Every semester at Woodland Community College, Professor Kathleen Stephens assigns the students in her group communications class a project in which groups of students must work together on planning and proposing a campus project to the Woodland Site Council, a committee composed of faculty, classified staff and administrators.
This semester Stephens’ class produced the Matadors, a team working toward adding a bus shelter to the existing bus stop located near the front of building 100.
When asked what made them decide to propose the construction of a bus shelter, they explained they had heard of students missing the bus because it was raining.
Many students seek shelter inside when the rain begins to pour. Building 100 becomes a bus rider’s refuge because it is located right next to the bus stop and it also houses the student lounge.
Preferring the comfort of staying dry, students who seek shelter have reported looking out the window only to find they had already missed their bus.
The Matadors explained, “We all know money is tight at our school. Yet, if we could confirm that there are 40 students a day who ride the bus, Yolo transit would be more inclined to help fund this project.”
The group has been working for the last 13 weeks planning this project. Although the first bus shelter they had decided upon was a cheaper alternative, it did not provide handicap access.
Now hopes run high. “We have already picked out the bus shelter,” they explained. The group estimates the total cost of the project at nearly $4,400.
“It all depends on how much funding and outside contributions we raise,” they said. “But, if all goes well we hope to see (a shelter) by fall 2006.”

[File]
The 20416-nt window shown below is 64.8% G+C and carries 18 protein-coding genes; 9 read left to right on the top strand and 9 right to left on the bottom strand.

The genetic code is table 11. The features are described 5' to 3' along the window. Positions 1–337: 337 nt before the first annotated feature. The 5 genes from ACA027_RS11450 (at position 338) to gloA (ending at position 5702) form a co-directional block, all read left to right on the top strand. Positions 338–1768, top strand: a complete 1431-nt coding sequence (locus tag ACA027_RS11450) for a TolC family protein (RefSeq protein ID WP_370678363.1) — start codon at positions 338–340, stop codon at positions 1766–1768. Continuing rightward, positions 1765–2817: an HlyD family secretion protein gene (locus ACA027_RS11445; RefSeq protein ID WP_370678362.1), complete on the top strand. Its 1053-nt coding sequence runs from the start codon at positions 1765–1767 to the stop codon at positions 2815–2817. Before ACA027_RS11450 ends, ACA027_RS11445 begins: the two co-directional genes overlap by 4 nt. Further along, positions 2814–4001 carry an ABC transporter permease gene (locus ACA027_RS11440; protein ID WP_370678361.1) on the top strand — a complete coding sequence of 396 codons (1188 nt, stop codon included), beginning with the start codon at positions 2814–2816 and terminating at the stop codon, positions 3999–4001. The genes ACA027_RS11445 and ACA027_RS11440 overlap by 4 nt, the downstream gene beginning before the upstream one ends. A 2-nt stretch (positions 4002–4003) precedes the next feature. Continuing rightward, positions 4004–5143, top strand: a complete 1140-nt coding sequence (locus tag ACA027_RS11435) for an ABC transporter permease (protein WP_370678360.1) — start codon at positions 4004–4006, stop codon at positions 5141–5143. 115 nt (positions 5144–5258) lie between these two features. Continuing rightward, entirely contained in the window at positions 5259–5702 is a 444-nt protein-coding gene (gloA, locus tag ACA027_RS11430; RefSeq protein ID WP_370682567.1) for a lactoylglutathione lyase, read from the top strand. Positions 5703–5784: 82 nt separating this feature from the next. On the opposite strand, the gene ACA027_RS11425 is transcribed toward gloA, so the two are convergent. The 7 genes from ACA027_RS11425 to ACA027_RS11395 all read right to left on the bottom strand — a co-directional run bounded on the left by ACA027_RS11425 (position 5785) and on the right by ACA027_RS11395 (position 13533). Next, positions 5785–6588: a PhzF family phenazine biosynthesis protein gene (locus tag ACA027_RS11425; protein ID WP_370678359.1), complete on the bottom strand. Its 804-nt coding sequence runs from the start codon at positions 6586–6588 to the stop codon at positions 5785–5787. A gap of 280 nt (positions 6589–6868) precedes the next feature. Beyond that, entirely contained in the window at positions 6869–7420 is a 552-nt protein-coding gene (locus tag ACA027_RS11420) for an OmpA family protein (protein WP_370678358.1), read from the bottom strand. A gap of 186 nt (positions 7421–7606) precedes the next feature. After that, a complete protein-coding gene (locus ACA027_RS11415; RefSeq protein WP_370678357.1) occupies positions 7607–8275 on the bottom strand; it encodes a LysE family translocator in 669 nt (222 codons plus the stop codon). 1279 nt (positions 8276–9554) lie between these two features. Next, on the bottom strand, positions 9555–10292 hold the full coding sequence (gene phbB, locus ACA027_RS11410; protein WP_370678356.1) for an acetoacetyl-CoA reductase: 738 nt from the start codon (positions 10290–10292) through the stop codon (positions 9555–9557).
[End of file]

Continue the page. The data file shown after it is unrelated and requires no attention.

After speaking with Woodland Community College President, Dr. Angela Fairchilds, the student body the group is confident they will be able to acquire the funds to support building the bus shelter they have chosen.
The Matadors were well received when they presented their project to the Woodland Site Council.
Inspired by the vote of confidence the site council offered, they explained, “We even set up an account so that people can contribute to the cause, which seems to be the most difficult part.”
The Matadors acknowledge that efforts to install a bus shelter have been made previously. However, they believe that as Woodland becomes accredited as its own college, they have found a prime opportunity for their project.
To ensure they have the support of fellow students, the Matadors will be passing out a survey in certain classes to get opinions on their project.
Those who are interested in donating money to help support the construction of the Matadors’ bus shelter may send their checks to the Woodland Community College foundation, marked “Bus Shelter.”